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2015 in Review: The Year of the Unicorn

2015 may one day be known as the Year of the Unicorn: 47 new U.S.-based startups reached billion-dollar valuations this year, along with 28 companies based outside the U.S.

Down the road, 2015 may well be remembered as the Year of the Unicorn.

More companies achieved the coveted $1 billion+ valuation in 2015 than any year before, with a new unicorn popping up at a rate of nearly 1.5 per week. It could be a few years until startups hit the milestone at the same or higher rate, as it’s expected that exorbitant venture spending is about to hit last call (or already has). The term “unicorn” was coined in 2013, when joining the club was quite rare—like their namesake suggests; these days, a more prestigious milestone might be companies valued at $10 billion+, with Uber, admittedly a unique beast in the startup landscape, reportedly in the process of raising a multibillion-dollar round at a valuation of over $60 billion.


2015 saw 47 companies become new unicorns within the U.S., a 38% increase over 2014, which previously stood as the high-water mark. That increase was outdone by companies based outside the U.S., as this year doubled the count of 2014 (see above).


Throughout the year, criticism arose over the relative ease at which companies were raising rounds at billion-dollar valuations, with many claiming it as an indication of being in a bubble. That fear of a private valuation bubble, along with scarce exit options, may have led investors to turn a more wary eye on companies looking to raise rounds at such lofty valuations.

All totaled, nearly $33 billion was invested in unicorns this year, with the median deal size of $158 million. Six deals of at least $1 billion were raised by unicorns, including a couple by Uber alone. All that capital didn’t just come from traditional VCs either. Mutual funds especially jumped at the chance to add these companies to their portfolios, and in turn helped lead the way for mega-round after mega-round for both new and old unicorns. Fidelity, Wellington Management and T. Rowe Price showed up in deals raised by 23 unicorns in 2015 combined, including those for Airbnb, Snapchat and Pinterest (each of which is valued at $11 billion or more).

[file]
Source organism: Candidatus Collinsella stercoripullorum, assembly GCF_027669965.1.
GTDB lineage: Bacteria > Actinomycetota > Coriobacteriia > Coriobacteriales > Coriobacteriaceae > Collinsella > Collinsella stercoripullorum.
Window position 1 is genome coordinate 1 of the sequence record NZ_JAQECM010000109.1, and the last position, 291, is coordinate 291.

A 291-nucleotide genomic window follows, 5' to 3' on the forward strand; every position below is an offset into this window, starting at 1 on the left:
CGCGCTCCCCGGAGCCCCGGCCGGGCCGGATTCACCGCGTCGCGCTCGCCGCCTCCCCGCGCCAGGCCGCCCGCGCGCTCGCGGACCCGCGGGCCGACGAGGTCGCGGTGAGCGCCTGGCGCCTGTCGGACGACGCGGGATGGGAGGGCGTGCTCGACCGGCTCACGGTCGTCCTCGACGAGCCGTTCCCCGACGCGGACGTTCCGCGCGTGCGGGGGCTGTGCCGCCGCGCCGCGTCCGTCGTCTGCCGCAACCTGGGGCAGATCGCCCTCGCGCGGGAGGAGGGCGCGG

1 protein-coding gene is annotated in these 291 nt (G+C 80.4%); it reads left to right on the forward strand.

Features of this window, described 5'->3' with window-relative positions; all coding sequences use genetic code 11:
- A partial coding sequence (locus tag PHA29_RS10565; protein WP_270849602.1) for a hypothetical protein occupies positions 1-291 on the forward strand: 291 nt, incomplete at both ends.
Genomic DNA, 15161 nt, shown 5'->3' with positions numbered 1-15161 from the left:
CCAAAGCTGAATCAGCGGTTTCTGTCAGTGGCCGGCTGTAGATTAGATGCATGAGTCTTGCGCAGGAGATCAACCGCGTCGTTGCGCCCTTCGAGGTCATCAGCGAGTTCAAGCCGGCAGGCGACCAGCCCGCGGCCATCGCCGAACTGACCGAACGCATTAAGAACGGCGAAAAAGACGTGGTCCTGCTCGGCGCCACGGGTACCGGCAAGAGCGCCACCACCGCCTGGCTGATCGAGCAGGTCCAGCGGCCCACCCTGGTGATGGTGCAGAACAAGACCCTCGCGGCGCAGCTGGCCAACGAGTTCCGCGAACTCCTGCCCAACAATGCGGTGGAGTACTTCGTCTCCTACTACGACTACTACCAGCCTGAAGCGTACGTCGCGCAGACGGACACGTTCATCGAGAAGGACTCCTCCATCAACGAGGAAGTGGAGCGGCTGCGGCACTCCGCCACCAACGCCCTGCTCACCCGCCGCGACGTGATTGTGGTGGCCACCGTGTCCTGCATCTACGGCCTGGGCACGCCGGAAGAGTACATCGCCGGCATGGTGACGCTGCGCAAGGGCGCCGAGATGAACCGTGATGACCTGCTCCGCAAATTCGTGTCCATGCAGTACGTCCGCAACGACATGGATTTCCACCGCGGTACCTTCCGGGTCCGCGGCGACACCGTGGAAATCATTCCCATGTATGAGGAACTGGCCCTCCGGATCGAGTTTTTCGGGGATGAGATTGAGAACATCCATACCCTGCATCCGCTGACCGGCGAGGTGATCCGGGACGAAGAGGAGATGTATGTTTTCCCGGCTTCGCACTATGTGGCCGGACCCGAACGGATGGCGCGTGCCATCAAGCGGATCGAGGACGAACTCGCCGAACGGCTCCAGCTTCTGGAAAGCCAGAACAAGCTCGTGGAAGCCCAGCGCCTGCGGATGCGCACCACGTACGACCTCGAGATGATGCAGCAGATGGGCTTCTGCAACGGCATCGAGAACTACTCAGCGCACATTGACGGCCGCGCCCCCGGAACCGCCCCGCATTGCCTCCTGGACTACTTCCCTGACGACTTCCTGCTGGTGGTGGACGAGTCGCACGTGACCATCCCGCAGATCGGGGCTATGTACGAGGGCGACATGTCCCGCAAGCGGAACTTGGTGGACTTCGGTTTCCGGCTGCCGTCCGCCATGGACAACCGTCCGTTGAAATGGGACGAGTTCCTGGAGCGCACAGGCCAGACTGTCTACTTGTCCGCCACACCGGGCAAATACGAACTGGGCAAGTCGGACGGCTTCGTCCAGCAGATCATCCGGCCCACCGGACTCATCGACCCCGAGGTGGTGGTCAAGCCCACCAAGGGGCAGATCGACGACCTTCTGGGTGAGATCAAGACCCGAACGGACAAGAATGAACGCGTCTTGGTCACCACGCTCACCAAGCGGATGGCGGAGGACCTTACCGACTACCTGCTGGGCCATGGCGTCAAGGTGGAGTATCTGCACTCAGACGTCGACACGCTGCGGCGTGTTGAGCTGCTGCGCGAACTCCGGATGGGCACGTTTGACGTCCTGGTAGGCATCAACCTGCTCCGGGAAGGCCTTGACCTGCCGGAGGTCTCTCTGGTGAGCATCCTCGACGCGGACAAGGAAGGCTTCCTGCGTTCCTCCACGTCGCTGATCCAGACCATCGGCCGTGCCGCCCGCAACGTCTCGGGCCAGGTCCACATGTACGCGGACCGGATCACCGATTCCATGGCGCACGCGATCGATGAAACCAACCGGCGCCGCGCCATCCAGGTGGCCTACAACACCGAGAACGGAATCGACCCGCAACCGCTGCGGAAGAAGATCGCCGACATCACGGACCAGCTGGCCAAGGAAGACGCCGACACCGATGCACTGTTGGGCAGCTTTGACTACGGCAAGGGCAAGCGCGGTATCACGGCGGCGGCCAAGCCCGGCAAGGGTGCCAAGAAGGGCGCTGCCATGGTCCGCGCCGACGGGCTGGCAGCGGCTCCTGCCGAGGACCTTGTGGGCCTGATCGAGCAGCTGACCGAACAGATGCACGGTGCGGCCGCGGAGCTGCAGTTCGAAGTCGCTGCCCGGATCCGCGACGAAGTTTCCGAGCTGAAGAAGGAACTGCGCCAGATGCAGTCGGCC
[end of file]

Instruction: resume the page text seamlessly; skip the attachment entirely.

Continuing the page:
In November, Fidelity caused a stir when it marked down several of its tech investments, including unicorns Snapchat and Zenefits. Whether or not this was an actual hit on the companies and their high valuations, or simply an accounting move, the public nature of the markdowns brought up the notion that private companies may not be as willing to take on mutual fund money in the future. If that’s the case, raising those unicorn rounds could be much more difficult.

Here is a list of investors with the most current unicorns in their portfolios, as well as several of each firm’s notable investments:


So will valuations continue to grow? Or will they come back to earth? 2016 should be a telling year. The popular quip with unicorns has always been that the only important valuation is what comes with an exit, as reminded by former unicorn Gilt Groupe reportedly close to being acquired for just $250 million.

PitchBook users can explore our 2015 unicorns data here. Interested in the data? Click here to contact us and get a free trial of the PitchBook Platform.

For a more detailed breakdown of the current state of unicorns, including a look at financing histories, deal terms highlights, unicorn league tables and more, check out our 2015 VC Unicorn Report and download your free copy here.

  • kyle-headshot-8-667x560.jpg
    Written by Kyle Stanford

    Kyle is an analyst at PitchBook, focusing on venture and carrying a particular interest in the early stage. He graduated from the University of Washington in 2009, earning a degree in history. He joined PitchBook in 2014 as a writer for the VC newsletter and a contributor to the blog.

    Born and raised in the Pacific Northwest, Kyle enjoys everything outdoors and doesn’t mind rain.

    After spending time working in the daily deal industry after college, he spent a year traveling his way around the world. His passport, which needs to be replaced, holds stamps from 30 countries.

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